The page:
Annual Report of the Adjutant-General of the State of New York for the Year 1900, James B. Lyon, , State Printer, Albany, 1901, Pg. 140.

Annual Report of the Adjutant-General of the State of New York for the Year 1897, Vol. 5, Wynkoop Hallenbeck Crawford Co., State Printers, New York and Albany, 1898, Pg. 906.


Thomas A. Bryden from Kirkland Township, Oneida County, New York served as a Private in Company E of the 101st New York Volunteer Infantry Regiment. He enlisted at Utica, Oneida County, New York on November 19, 1861 at the age of 19 and was mustered into his company on December 2, 1861. He was last recorded as being with his unit on October 31, 1862. However, the 1865 New York State census shows that he reenlisted, survived the war, and served a total of three years altogether.

Annual Report of the Adjutant-General of the State of New York for the Year 1902, Vol. 2., The Argus Company, Printers, Albany, 1903, Pg. 295.


George W. Mannering from Kirkland Township, Oneida County, New York enlisted at Clinton,Kirkland Township, Oneida County, New York on August 17, 1861 at the age of 22 to serve three years. He was mustered in as a private in Battery A, of the First New York Light Artillery (Bates Battery)on September 12, 1861. The month after this letter was written on May 31, 1862, at the Battle of Fair Oaks, (a.k.a. Battle of Seven Pines) owing to the loss of most of their horses, they were forced to spike their six cannons to keep them from being captured by the Confederates. George W. Mannering was among the survivors who were subsequently transferred to other units on June 07, 1862. He was transferred as a Private into the 8th Independent Light Artillery Battery. He was mustered out on September 12, 1864 at Norfolk, Virginia. After the war George W. Mannering moved to Wisconsin where his wife Ella filed for survivor benefits following his death.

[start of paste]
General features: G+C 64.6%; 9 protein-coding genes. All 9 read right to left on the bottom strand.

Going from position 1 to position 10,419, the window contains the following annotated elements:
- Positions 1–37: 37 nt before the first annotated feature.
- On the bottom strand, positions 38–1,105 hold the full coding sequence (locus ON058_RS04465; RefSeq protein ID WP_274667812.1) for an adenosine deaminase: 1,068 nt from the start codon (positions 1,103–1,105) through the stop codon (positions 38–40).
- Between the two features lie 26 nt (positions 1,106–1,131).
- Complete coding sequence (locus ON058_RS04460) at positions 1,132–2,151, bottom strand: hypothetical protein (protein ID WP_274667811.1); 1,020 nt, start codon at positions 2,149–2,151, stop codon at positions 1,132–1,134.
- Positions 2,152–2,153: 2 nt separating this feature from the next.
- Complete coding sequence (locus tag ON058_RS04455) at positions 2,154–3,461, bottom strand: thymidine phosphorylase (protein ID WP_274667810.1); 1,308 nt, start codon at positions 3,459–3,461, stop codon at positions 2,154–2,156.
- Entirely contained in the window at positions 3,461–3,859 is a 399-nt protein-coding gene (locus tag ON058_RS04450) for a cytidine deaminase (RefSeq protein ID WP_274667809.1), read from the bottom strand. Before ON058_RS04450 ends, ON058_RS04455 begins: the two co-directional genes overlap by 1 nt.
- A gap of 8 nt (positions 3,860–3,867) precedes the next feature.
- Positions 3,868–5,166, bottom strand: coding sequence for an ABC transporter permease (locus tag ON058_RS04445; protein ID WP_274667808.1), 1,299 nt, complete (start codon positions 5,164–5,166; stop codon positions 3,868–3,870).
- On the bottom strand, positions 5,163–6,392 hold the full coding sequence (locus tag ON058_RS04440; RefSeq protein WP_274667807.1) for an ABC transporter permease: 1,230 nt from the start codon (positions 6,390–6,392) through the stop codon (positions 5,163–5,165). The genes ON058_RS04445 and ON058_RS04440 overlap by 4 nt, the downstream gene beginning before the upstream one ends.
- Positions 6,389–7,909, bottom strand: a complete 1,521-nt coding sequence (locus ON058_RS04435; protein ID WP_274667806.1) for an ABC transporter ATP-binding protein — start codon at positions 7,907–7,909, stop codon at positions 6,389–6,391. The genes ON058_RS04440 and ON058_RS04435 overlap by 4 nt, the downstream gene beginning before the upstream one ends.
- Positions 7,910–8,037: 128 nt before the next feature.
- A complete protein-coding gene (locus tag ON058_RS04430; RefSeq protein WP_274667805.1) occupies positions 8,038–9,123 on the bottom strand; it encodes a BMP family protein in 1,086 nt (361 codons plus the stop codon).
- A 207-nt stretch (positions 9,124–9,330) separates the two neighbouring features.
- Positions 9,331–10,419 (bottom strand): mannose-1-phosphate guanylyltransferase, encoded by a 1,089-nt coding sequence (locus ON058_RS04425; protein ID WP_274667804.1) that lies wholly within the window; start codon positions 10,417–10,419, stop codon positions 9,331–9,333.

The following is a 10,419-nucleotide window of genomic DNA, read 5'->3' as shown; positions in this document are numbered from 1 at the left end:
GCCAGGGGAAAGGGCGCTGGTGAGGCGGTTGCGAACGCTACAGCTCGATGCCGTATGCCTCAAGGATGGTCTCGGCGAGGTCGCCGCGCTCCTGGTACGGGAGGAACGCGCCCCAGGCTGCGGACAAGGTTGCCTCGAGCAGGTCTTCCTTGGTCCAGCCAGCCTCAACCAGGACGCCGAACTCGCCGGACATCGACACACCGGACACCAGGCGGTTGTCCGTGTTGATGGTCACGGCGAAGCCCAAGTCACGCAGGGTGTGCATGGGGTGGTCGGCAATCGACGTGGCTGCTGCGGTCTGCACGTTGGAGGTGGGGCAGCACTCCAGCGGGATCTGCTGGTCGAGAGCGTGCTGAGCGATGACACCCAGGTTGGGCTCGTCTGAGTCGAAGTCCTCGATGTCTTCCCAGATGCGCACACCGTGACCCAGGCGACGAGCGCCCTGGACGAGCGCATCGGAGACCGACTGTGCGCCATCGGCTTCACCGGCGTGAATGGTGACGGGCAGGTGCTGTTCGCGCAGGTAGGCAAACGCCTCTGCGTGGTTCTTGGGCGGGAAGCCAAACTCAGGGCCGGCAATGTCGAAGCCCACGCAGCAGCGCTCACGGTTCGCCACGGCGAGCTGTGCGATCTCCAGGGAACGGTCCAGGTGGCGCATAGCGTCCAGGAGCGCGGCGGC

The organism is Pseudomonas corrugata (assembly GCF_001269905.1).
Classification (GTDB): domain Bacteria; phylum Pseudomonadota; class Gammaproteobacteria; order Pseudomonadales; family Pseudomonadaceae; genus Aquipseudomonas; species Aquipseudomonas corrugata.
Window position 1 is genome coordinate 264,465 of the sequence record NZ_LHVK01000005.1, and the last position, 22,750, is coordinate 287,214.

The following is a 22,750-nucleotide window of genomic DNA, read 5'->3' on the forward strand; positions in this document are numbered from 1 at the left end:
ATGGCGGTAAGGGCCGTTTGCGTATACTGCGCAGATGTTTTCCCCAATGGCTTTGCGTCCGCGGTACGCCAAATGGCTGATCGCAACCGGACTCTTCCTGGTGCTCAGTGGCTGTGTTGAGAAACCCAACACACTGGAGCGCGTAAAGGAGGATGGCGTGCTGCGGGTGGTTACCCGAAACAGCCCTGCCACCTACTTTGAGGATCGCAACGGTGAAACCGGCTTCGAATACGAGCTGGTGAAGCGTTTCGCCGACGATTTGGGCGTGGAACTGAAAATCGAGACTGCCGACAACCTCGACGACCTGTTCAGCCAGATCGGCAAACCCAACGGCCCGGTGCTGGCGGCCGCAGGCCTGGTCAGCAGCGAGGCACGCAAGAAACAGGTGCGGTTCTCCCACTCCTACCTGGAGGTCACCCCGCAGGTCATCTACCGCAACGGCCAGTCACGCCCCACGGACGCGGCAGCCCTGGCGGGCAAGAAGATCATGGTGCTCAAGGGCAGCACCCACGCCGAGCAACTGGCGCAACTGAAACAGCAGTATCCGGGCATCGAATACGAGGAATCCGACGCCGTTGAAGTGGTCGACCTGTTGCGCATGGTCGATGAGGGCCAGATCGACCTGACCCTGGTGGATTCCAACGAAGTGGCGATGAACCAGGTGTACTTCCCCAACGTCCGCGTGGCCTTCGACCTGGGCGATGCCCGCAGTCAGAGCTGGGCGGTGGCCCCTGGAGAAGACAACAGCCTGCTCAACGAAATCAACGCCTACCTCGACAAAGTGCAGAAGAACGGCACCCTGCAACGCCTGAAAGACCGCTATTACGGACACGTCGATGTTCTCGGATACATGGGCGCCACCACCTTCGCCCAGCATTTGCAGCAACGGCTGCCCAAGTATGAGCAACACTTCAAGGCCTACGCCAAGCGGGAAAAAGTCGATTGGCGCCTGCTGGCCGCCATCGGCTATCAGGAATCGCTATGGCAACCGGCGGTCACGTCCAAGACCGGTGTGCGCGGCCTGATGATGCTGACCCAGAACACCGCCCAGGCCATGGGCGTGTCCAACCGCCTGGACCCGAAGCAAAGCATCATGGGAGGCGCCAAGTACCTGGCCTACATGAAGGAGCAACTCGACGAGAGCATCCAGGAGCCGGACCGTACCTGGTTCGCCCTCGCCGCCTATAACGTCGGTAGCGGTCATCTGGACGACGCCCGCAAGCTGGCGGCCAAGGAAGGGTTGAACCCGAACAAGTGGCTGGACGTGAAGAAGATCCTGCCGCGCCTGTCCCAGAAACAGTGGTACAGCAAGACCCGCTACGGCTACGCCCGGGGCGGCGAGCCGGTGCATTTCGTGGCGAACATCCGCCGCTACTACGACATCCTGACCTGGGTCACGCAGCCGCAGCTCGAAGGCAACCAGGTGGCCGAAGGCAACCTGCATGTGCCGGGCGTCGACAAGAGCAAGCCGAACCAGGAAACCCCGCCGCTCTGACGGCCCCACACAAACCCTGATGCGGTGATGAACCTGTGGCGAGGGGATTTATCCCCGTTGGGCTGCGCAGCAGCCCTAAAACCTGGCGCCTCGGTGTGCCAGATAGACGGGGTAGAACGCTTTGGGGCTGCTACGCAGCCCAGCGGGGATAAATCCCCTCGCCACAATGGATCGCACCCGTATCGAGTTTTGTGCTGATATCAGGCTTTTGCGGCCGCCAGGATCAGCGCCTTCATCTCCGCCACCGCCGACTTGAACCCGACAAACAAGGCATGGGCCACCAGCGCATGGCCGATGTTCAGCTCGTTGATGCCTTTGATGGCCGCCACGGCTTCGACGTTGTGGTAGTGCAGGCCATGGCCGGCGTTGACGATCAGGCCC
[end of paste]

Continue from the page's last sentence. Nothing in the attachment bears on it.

Annual Report of the Adjutant-General of the State of New York for the Year 1897, Vol. 1, Wynkoop Hallenbeck Crawford Co., State Printers, New York and Albany, 1898, Pg. 259.